Two reviewers on Amazon liked the sweater comb for travel, but prefered a sweater stone for regularly use. Since the sweater comb is only $2.90 on Amazon, and the sweater stone is $9.95, the sweater comb is the better deal. Fabric shavers ranged from $8.52 to $32.05. Perhaps the higher end ones work better than the discount one I had, but I am not sure the expense is worth it.

Recommedation

I would cautiously recommend the D-Fuzz-It sweater comb. As long as the user is careful with the product, it works well, helps the sweater look better, and is a good deal. I would be hesitant to use a comb on higher end sweaters, but for every day sweaters it is a good deal for prolonging the life of a sweater.

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My T-Shirt Collection, part I

Shirt remnant, lion, and cat
Shirt remnant, lion, and cat

For a year or so now, a friend of mine has insisted that I start a blog about my massive t-shirt collection. While this theme will not be the primary focus of the blog, it is as good a place to start as any. I will tell stories about the shirts if I can remember any. Otherwise, I may just make things up.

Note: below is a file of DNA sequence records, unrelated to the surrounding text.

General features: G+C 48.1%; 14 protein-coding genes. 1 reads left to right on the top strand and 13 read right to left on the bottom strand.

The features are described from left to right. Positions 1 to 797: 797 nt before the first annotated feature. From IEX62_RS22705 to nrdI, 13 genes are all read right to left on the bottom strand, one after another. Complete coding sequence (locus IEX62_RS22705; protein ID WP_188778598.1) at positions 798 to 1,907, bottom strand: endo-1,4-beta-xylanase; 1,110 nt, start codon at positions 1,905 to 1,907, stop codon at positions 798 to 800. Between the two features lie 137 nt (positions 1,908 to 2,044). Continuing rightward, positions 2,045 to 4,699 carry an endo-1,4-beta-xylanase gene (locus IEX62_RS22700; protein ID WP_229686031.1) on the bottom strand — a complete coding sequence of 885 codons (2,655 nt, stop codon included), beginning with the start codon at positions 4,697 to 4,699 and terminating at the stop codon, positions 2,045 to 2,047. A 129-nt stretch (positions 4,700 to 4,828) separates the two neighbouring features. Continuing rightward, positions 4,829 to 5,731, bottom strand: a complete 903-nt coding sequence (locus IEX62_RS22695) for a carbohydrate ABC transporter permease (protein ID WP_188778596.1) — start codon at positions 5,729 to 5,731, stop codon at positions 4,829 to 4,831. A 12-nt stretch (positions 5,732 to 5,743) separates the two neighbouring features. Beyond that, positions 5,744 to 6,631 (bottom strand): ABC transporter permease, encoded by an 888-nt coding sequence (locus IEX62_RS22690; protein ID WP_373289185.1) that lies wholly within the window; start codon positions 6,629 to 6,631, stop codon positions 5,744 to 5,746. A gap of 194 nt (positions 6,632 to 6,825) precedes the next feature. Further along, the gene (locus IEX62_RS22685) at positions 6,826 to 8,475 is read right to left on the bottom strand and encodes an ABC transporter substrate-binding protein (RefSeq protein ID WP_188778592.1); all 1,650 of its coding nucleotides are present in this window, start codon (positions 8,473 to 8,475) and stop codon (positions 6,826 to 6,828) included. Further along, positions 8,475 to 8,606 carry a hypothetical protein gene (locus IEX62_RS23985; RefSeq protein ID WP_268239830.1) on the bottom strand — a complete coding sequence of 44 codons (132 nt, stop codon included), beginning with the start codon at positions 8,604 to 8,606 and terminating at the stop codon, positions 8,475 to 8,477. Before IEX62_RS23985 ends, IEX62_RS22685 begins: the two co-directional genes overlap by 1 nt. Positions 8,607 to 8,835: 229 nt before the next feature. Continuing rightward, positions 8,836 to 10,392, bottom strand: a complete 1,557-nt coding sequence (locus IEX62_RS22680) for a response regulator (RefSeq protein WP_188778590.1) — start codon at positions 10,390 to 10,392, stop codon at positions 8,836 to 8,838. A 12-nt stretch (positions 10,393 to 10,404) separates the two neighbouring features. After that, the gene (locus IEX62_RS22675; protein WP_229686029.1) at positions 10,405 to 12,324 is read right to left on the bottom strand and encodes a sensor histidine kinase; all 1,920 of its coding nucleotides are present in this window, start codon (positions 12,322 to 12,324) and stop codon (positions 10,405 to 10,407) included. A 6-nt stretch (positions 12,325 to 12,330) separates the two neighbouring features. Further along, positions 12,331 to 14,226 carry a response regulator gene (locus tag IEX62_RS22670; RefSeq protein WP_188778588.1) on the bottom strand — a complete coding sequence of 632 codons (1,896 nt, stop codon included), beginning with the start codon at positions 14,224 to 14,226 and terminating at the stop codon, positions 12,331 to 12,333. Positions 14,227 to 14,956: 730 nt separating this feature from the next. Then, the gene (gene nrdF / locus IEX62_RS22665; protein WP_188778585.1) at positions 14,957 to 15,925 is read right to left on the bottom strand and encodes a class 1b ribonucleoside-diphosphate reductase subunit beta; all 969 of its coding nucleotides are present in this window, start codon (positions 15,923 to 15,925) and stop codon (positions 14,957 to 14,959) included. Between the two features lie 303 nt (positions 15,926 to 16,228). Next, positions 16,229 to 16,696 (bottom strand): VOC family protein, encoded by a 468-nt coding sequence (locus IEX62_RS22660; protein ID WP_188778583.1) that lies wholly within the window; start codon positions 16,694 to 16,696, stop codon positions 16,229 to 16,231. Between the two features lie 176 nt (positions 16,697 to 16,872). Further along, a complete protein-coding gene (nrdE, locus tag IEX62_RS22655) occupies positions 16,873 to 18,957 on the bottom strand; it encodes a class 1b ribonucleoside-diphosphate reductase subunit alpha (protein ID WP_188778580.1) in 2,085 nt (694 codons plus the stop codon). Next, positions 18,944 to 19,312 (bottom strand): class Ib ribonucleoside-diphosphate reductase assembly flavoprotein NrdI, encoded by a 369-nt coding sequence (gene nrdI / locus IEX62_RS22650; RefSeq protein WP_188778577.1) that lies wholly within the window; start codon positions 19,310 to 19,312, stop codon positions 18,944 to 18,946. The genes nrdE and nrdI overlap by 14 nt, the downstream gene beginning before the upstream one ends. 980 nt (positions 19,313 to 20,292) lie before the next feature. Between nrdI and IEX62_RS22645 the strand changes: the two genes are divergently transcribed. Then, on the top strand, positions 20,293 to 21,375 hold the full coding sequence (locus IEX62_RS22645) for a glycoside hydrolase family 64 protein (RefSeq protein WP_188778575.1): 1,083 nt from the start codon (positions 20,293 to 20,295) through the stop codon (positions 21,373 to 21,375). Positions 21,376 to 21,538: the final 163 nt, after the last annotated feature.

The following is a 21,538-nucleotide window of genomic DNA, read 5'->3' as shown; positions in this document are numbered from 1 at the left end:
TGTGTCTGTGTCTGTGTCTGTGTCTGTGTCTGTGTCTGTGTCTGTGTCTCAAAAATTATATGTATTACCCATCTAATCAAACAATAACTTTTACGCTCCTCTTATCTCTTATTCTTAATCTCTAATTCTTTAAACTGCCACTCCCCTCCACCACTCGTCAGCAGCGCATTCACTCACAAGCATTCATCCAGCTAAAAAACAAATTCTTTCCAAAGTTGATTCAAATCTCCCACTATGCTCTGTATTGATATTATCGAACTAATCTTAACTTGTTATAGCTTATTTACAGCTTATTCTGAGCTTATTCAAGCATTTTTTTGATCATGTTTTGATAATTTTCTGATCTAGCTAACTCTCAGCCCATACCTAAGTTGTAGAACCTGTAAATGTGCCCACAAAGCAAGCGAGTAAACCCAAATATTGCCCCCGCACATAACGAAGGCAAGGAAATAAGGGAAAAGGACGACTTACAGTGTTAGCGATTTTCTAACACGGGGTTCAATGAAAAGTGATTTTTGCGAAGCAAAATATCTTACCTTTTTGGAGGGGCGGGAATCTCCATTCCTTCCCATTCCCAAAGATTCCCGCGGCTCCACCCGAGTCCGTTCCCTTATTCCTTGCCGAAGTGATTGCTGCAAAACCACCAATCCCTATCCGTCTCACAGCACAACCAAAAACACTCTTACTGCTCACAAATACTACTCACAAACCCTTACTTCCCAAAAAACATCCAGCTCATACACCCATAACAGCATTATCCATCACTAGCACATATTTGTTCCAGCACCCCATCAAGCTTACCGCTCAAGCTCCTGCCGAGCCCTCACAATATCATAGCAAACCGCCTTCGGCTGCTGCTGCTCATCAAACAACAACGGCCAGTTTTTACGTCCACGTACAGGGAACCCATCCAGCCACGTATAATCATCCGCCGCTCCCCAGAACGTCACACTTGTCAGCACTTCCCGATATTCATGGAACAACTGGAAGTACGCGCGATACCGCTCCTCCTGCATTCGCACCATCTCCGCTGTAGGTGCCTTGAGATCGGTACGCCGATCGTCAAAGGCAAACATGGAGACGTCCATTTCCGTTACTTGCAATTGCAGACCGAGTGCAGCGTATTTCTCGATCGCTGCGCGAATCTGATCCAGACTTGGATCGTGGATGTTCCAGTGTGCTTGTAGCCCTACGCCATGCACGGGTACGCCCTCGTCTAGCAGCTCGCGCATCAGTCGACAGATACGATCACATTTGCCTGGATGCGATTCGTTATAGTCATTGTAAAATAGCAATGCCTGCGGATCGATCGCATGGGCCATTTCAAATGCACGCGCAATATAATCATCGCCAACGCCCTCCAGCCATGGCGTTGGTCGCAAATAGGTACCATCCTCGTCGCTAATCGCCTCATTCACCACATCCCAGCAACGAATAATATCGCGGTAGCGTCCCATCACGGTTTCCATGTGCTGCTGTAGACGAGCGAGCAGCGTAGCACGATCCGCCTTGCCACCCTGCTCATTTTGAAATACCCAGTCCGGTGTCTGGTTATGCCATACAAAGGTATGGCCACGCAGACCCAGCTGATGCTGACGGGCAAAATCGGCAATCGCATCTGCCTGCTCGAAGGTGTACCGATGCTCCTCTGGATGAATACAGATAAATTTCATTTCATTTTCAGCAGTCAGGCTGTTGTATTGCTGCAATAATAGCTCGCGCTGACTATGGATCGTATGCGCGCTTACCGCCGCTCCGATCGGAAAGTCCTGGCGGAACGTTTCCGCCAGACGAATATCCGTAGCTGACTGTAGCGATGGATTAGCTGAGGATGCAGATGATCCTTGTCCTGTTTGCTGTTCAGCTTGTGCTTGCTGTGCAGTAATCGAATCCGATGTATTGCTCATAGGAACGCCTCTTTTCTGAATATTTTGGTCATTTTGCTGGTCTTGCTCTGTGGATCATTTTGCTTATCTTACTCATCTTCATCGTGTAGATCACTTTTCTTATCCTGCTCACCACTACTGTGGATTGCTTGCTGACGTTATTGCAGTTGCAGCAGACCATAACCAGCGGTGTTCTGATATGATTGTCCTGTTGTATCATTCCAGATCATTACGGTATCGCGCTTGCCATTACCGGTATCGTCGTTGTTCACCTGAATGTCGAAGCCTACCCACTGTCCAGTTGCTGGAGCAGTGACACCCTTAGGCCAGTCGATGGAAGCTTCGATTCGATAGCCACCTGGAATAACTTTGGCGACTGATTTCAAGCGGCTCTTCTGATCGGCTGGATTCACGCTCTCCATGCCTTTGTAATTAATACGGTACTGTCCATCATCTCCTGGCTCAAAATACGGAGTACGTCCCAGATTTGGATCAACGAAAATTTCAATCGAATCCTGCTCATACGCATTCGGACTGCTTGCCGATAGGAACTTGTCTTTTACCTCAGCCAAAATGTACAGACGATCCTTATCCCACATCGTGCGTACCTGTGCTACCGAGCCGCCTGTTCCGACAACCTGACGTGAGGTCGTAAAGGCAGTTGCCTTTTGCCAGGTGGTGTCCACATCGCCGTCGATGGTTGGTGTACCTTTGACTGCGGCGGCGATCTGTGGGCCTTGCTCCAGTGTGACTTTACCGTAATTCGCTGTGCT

About the T-shirt Collection

I started collecting t-shirts when I was 14. On my eighth grade class trip to Milwaukee (the public school kids got to go to DC. I went to parochial school in the Chicago area, and we went to Milwaukee. Go figure.), I bought my first t-shirt with my babysitting money. It fell apart in the wash years ago, so this shirt is the oldest shirt in my collection now. It is a remnant, as I cannot fit into the shirt, and I plan on making a quilt from my old shirts at some point.

About the Shirt

In 1977, our high school basketball team got a new coach. That year, the basketball team went 2-22. The next year, the team took third in state, and in 1979, my junior year, the team took the state championship. It was very exciting for high school kids to travel to the University of Illinois stadium (the stadium in the background) and watch our team take the state championship. This shirt was part of the excitement.

Frank Palmasani was the basketball coach in the late 70s and very early 80s. I was in Mr. Palmasani’s homeroom, though I really doubt he would remember a shy kid trying very hard to be invisible from 30+ years ago.

Mr. Palmasani was a very excitable man. My favorite story about him comes from the year of the state championship. We were playing a conference rival in the regionals for state, and he was very worried about the state of his team’s offence against the rival defense. It was very common to see Mr. Palmasani walking down the hall muttering about zone vs. man to man coverage, or hear him talking about working on sideline shots in his classes.

One day just before the big game, Mr. Palmasani got pulled over for speeding, and before the cop could even ask for his license, he launched into his latest strategy for breaking the rival team’s press defense. I never heard if he got the ticket or not, but I hope the police officer was a high school basketball fan.